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updated on 06 March 2023

Current paralegal opportunities can be found on the LawCareers.Net Jobs page.

For law graduates who don’t want to qualify as a solicitor or barrister, a career as a professional paralegal is a great alternative.

Paralegal options exist in both the regulated and unregulated sectors, in the public and private sectors and in-house legal departments.

In the regulated sector, paralegals work primarily for solicitors, barristers, trademark attorneys, costs lawyers and licensed conveyancers. In this sector, working as a paralegal isn’t regarded as the same as being a qualified lawyer, and this is especially true in many solicitors’ firms.

Historically paralegals were to solicitors what skilled nurses were to doctors. However, the huge growth in the number of paralegals employed has meant that evermore complex work is delegated to paralegals and many run their own files and have their own clients, and some even run departments.

Obviously, in the regulated sector, the various professional groups are structured around solicitors, barristers, chartered legal executives, licenced conveyancers and notaries. Therefore, anyone who hasn’t qualified in one of these professions, may not receive the same quality of work, compensation, or career opportunity. This isn’t necessarily so for one part of the regulated profession: alternative business structures (ABS). There are now hundreds of ABS law businesses, and in many of them what counts most is your skill, ability, and attitude; professional titles (or lack thereof) are secondary. In an ABS business you would, as a paralegal, be eligible to become a partner/director.

Beyond the regulated legal sector lies the unregulated sector. Most legal work isn’t deemed reserved activity work, which means anyone can do it. As a result, the unregulated sector is already large and continues to grow at a very fast rate. Over a decade of determined legal deregulation by government has encouraged the growth of around 6,000 paralegal law firms (ie, commercial organisations offering legal services without solicitor/barrister involvement). Compare that explosive growth to the four-and-a-half centuries it’s taken for there to be around 10,400 solicitors’ firms (as of November 2022).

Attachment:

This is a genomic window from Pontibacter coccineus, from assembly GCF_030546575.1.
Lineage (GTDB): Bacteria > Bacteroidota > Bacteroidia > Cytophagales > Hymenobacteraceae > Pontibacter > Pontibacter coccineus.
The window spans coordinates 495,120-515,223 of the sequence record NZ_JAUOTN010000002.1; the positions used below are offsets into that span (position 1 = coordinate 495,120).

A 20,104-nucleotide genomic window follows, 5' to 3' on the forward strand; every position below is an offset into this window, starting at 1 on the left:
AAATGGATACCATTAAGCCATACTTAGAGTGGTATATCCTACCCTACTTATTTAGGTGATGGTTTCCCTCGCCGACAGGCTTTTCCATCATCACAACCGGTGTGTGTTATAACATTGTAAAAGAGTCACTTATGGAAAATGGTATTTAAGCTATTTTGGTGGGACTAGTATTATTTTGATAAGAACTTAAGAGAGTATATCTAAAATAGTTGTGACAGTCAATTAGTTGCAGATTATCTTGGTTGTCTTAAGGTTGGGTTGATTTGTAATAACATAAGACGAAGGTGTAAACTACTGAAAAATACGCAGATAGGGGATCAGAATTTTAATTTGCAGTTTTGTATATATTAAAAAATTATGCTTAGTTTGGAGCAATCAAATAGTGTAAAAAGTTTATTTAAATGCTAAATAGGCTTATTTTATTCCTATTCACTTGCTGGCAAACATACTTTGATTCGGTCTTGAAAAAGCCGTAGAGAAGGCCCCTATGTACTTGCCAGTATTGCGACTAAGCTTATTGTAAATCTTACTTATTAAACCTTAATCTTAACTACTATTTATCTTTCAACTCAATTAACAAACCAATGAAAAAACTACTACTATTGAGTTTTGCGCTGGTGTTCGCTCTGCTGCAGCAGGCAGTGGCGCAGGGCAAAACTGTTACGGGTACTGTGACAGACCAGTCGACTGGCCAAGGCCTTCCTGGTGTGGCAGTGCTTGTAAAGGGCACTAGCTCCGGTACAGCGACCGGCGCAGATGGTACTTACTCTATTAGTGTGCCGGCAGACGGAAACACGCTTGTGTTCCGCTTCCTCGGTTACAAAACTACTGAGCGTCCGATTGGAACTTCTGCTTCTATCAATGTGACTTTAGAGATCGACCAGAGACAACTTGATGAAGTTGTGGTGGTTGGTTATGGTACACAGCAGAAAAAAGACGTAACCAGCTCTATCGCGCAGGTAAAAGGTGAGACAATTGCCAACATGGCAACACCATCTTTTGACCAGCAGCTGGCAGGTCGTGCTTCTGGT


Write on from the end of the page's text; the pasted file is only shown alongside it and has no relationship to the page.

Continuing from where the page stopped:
Unregulated firms cover an extremely wide range of practice areas: will writing; uncontested divorce; criminal law; general business advice; debt recovery; construction disputes; and mediation, plus more. The unregulated sector is still in its infancy and so ‘paralegal law firms’ tend to be relatively small. They do, however, offer paralegals the opportunity to become senior practitioners/owners.

A 'paralegal' is an individual who’s trained and educated to perform certain legal tasks, but who isn’t a solicitor, barrister, chartered legal executive, licenced conveyancer or notary. Even though there’s no statutory regulation for paralegals as there is for solicitors and barristers, and anyone can refer to themselves as a ‘paralegal’, it’s nonetheless recommended to have some training and qualification, or at least membership of a recognised paralegal body, such as National Association of Licenced Paralegals (NALP) or Institute of Paralegals (IoP) under your belt, especially if your intention is to work for yourself offering legal services and advice to your own clients. Having recognised qualifications, being licenced and a member of a recognised body will give your clients confidence in the work you do.